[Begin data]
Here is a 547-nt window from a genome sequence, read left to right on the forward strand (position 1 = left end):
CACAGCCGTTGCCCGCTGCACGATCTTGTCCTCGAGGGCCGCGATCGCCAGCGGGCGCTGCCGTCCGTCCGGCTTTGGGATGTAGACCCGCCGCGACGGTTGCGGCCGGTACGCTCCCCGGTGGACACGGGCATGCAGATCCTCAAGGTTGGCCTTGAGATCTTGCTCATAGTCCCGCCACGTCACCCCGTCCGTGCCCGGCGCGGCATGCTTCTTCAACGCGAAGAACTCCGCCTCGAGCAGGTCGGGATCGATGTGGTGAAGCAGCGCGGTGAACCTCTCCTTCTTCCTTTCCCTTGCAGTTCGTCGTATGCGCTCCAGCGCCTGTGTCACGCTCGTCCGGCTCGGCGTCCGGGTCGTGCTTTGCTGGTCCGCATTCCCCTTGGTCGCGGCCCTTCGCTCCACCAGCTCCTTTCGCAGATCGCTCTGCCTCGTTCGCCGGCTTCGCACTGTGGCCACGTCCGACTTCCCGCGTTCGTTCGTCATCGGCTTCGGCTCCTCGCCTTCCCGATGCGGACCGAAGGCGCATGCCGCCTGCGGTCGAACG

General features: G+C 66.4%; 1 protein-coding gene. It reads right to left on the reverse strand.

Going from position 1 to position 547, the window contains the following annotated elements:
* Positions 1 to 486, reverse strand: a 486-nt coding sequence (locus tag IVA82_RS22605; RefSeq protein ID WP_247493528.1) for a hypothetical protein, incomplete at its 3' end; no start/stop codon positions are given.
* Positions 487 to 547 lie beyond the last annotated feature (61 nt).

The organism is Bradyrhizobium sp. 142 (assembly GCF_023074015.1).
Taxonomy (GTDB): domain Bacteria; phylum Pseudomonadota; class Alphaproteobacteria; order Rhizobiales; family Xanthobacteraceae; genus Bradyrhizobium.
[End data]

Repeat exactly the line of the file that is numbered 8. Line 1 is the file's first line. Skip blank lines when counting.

Taxonomy (GTDB): domain Bacteria; phylum Pseudomonadota; class Alphaproteobacteria; order Rhizobiales; family Xanthobacteraceae; genus Bradyrhizobium.